Depending on particular business needs getting the translation of your documents right can be very tricky. Our Czech translators are professional, qualified and accredited linguists who can deliver a high quality translation in a whole host of specialist fields (legal, medical, technical, financial etc.)
It is the official language spoken in the Czech Republic. For your free country guide click here.
Czech Republic: People, Culture, Language: A guide for businesses
History: situated at the crossroads of Europe, with rich farmlands and mines for precious metals, the old kingdoms of Bohemia and Moravia (now the Czech Republic) have enjoyed considerable prosperity. Prague’s golden age as the seat of the Holy Roman Empire under Charles IV in the 14th century saw the establishment of Prague University -the first in central Europe -and the construction of the Charles Bridge and numerous other buildings. The Hussite Reformation
was followed by counter-reformation and eventual absorption into the Austro-Hungarian Empire. Prague prospered again and a long tradition of metal working laid the base for industrialisation. National sentiments reemerged in the 19th century but the abortive 1848 revolution did not bear fruit until an independent Czechoslovakia emerged in 1918.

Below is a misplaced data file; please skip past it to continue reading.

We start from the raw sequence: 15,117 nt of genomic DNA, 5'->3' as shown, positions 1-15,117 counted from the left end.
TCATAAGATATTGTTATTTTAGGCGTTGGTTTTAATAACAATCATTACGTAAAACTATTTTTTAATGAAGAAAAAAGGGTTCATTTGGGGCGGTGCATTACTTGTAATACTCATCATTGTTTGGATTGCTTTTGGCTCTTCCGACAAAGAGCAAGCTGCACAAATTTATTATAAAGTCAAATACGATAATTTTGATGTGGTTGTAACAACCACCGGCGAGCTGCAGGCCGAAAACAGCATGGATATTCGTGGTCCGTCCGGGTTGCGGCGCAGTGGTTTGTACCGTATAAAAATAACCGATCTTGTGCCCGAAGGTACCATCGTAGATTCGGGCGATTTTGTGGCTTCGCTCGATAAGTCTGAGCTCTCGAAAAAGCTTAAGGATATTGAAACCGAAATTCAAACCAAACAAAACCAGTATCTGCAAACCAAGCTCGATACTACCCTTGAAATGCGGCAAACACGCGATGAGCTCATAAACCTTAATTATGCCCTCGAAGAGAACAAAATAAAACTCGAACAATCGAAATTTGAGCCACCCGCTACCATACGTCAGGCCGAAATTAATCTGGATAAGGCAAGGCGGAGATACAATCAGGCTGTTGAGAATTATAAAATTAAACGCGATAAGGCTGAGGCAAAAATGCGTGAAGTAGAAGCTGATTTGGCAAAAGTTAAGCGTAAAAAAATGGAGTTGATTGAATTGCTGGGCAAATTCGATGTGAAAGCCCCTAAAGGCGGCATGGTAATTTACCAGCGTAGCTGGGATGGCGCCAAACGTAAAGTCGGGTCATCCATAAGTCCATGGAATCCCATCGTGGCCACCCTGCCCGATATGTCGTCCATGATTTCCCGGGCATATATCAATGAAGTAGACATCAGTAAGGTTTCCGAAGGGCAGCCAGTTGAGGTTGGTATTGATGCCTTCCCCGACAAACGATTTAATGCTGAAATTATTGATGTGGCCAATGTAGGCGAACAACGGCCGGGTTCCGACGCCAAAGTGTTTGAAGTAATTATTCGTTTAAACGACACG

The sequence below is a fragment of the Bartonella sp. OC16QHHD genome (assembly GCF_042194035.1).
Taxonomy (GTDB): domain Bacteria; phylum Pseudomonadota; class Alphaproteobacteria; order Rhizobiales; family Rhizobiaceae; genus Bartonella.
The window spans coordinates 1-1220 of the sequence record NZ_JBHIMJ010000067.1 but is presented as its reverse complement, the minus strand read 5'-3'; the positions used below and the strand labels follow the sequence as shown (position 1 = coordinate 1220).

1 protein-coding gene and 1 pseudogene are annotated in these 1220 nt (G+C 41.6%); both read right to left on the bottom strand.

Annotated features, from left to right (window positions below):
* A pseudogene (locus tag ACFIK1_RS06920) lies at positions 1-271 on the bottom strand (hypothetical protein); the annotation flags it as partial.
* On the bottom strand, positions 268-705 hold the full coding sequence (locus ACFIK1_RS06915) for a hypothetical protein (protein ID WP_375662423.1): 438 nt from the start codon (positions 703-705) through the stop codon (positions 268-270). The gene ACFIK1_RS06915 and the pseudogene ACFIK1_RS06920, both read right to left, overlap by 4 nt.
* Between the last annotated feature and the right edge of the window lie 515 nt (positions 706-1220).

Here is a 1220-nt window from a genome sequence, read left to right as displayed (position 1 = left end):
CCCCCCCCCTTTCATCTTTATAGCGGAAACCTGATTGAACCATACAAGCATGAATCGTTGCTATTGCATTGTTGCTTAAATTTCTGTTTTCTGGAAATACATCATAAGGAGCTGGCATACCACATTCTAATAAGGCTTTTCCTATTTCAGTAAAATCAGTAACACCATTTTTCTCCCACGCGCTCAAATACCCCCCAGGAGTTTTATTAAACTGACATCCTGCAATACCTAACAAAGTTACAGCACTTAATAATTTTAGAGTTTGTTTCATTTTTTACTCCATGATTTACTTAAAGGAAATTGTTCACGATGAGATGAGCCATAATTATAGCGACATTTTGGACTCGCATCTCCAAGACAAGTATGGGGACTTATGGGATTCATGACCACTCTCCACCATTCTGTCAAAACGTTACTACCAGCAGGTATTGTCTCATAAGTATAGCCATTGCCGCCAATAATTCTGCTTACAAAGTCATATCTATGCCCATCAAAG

Between the wars Czechoslovakia was a democratic state and a major industrial power. Invasion by Germany and incorporation into the USSR set back the nationalist cause. Attempts at reform, culminating in the ‘Prague Spring’ of 1968, were brutally suppressed and democracy was not achieved until 1989 and the peaceful ‘Velvet Revolution’. Separation of the Czech and Slovak republics followed four years later. The beautiful buildings of Prague reflecting the Gothic, Baroque and Art Nouveau styles are matched by fairytale castles, medieval towns and elegant spas throughout the country. Germanic and Slavic influences have created a rich culture that has contributed to European art, music and literature.
The people:The Czechs are a plain-spoken, even-tempered people, revealing a spectrum of cultural, religious and political influences that is surprisingly broad for such a small country -from German and Austrian to Polish and Hungarian, from liberal to deeply traditional, global-thinking to fiercely nationalistic. Czech art and architecture is famous, but Czechs have also excelled at less noticeable art religious sculptures, and marionette and puppet theatre. The latter was officially approved even in the communist era, and Czech performances rank among the best in the world.